* staying with the same company for a while was weighted higher for sales roles because that generally meant that they were hitting their quota
* activity on linkedin was more important for sales roles, they sometimes obtained leads from linkedin sharing
> Step 4 - Manual Review & Improvement
Depending on how accurate they thought the algorithm was for that position, they picked the top 5 to 15% of profiles to manually review and identify a relevant target list.
They also would randomly pick profiles from the bottom 90% and manually review them to see if the scoring might've been inaccurate or they might've missed a great candidate. they'd constantly tweak the algorithm depending on what they found.
Clearly, there is an opportunity here for innovative companies who come up with the latest technology and the right algorithm to service this increasing demanding space.
5. The ability of Integration different HR systems instantly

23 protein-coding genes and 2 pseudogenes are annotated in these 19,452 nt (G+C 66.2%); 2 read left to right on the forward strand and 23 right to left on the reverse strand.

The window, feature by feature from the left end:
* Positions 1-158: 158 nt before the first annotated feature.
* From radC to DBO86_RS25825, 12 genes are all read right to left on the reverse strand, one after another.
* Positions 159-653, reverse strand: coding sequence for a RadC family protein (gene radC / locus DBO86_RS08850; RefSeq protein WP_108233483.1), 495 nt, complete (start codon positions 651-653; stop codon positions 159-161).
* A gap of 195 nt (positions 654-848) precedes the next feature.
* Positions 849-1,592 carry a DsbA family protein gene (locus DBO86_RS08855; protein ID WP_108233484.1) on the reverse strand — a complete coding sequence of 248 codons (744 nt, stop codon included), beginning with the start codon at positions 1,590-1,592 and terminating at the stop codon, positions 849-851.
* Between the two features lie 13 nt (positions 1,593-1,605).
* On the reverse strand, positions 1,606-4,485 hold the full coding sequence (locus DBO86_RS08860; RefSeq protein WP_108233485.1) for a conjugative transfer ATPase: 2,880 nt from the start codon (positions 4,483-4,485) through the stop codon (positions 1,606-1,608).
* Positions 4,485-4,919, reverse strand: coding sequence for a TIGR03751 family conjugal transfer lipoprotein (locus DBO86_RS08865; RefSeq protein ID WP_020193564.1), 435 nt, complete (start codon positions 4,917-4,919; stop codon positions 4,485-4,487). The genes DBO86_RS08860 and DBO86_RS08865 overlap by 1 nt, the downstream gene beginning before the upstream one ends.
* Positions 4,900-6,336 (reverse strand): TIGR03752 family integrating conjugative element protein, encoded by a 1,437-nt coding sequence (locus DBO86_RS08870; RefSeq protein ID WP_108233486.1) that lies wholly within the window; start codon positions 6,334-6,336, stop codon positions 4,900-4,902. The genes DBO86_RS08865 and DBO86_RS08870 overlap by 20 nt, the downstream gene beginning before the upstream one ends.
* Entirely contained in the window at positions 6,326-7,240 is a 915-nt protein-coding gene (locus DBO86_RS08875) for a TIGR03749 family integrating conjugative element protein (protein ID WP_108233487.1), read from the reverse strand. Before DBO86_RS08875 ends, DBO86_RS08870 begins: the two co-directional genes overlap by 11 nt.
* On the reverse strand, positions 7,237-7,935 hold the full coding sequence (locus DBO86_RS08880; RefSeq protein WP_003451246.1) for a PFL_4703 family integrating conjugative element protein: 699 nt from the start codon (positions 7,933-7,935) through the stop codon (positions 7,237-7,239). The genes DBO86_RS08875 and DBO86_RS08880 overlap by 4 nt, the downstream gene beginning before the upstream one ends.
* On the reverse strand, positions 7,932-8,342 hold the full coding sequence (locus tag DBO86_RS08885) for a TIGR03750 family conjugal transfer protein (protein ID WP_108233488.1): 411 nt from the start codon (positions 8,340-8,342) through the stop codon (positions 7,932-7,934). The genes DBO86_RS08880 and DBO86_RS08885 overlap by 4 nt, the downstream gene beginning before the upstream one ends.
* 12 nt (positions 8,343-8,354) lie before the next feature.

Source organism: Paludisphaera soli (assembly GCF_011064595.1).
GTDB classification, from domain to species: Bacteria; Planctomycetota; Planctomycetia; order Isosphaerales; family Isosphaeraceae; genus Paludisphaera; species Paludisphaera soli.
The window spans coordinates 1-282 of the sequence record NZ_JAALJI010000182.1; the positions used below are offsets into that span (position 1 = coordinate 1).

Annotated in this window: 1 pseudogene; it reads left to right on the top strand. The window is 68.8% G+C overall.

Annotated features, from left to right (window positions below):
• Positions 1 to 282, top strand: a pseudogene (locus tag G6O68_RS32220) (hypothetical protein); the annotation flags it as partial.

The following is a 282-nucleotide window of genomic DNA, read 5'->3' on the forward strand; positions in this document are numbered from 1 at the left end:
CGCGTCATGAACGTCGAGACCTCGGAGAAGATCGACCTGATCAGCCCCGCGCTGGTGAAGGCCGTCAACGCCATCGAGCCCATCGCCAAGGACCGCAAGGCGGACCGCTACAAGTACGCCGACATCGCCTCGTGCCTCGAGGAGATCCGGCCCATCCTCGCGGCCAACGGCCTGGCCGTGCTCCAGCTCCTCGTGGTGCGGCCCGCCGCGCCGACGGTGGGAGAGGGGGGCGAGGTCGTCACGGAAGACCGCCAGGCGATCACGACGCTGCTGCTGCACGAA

We all want our HR systems to play nicely with one another. It’s easier. It’s faster. It means less time is wasted manually transferring our data. The important thing is the recruiter can use a single platform to perform different recruiting tasks, therefore reducing the number of softwares that HR need to learn and use on a daily basis.
One of the prominent trends is ATS/ Background Check integration. The ultimate aim is to make the hiring process run as smoothly as possible, resulting in a quicker, more positive hiring experience overall. These integrations can lead to faster hiring processes, fewer phone calls and emails between the candidates and hiring managers.
Such companies like InterCheck Australia are able to integrate with the global HR tech platform OnboardIQ to service the on-demand economy, where fast, efficient hiring is the key to successful expansion.
The reality is that complete, perfect integration between every system is difficult for HR to achieve – especially if you’re stuck with a number of legacy, on-premise solutions.
A simple solution is using API. An API allows you to build an integration adaptor between two systems without needing any customisation of the system itself.
Of course, the downside of the API is that it does require some technical effort to create the adaptor between APIs. However, in most cases, most HR tech platforms are likely to assist in this regard.